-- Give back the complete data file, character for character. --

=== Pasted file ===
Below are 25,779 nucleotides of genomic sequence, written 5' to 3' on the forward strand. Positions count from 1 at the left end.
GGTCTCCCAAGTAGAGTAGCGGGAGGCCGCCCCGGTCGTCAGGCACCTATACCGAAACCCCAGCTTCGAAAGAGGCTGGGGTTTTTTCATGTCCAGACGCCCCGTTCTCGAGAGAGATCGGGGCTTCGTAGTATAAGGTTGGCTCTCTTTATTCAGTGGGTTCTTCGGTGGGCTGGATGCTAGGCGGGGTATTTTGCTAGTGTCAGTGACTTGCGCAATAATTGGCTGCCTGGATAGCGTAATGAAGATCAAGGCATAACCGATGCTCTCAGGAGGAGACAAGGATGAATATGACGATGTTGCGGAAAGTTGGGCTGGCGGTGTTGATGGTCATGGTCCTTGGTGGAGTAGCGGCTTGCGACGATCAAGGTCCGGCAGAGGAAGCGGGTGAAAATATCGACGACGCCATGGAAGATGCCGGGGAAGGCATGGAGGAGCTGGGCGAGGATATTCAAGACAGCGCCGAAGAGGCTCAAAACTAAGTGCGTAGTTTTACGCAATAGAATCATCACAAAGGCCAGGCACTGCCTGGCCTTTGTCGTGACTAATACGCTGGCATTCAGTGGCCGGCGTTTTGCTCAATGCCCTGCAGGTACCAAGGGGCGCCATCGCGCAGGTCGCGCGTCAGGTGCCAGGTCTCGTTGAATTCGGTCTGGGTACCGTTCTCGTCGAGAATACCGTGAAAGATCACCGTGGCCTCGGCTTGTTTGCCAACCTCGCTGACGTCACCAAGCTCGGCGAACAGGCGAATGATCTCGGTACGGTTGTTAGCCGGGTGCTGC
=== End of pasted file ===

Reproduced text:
Below are 25,779 nucleotides of genomic sequence, written 5' to 3' on the forward strand. Positions count from 1 at the left end.
GGTCTCCCAAGTAGAGTAGCGGGAGGCCGCCCCGGTCGTCAGGCACCTATACCGAAACCCCAGCTTCGAAAGAGGCTGGGGTTTTTTCATGTCCAGACGCCCCGTTCTCGAGAGAGATCGGGGCTTCGTAGTATAAGGTTGGCTCTCTTTATTCAGTGGGTTCTTCGGTGGGCTGGATGCTAGGCGGGGTATTTTGCTAGTGTCAGTGACTTGCGCAATAATTGGCTGCCTGGATAGCGTAATGAAGATCAAGGCATAACCGATGCTCTCAGGAGGAGACAAGGATGAATATGACGATGTTGCGGAAAGTTGGGCTGGCGGTGTTGATGGTCATGGTCCTTGGTGGAGTAGCGGCTTGCGACGATCAAGGTCCGGCAGAGGAAGCGGGTGAAAATATCGACGACGCCATGGAAGATGCCGGGGAAGGCATGGAGGAGCTGGGCGAGGATATTCAAGACAGCGCCGAAGAGGCTCAAAACTAAGTGCGTAGTTTTACGCAATAGAATCATCACAAAGGCCAGGCACTGCCTGGCCTTTGTCGTGACTAATACGCTGGCATTCAGTGGCCGGCGTTTTGCTCAATGCCCTGCAGGTACCAAGGGGCGCCATCGCGCAGGTCGCGCGTCAGGTGCCAGGTCTCGTTGAATTCGGTCTGGGTACCGTTCTCGTCGAGAATACCGTGAAAGATCACCGTGGCCTCGGCTTGTTTGCCAACCTCGCTGACGTCACCAAGCTCGGCGAACAGGCGAATGATCTCGGTACGGTTGTTAGCCGGGTGCTGC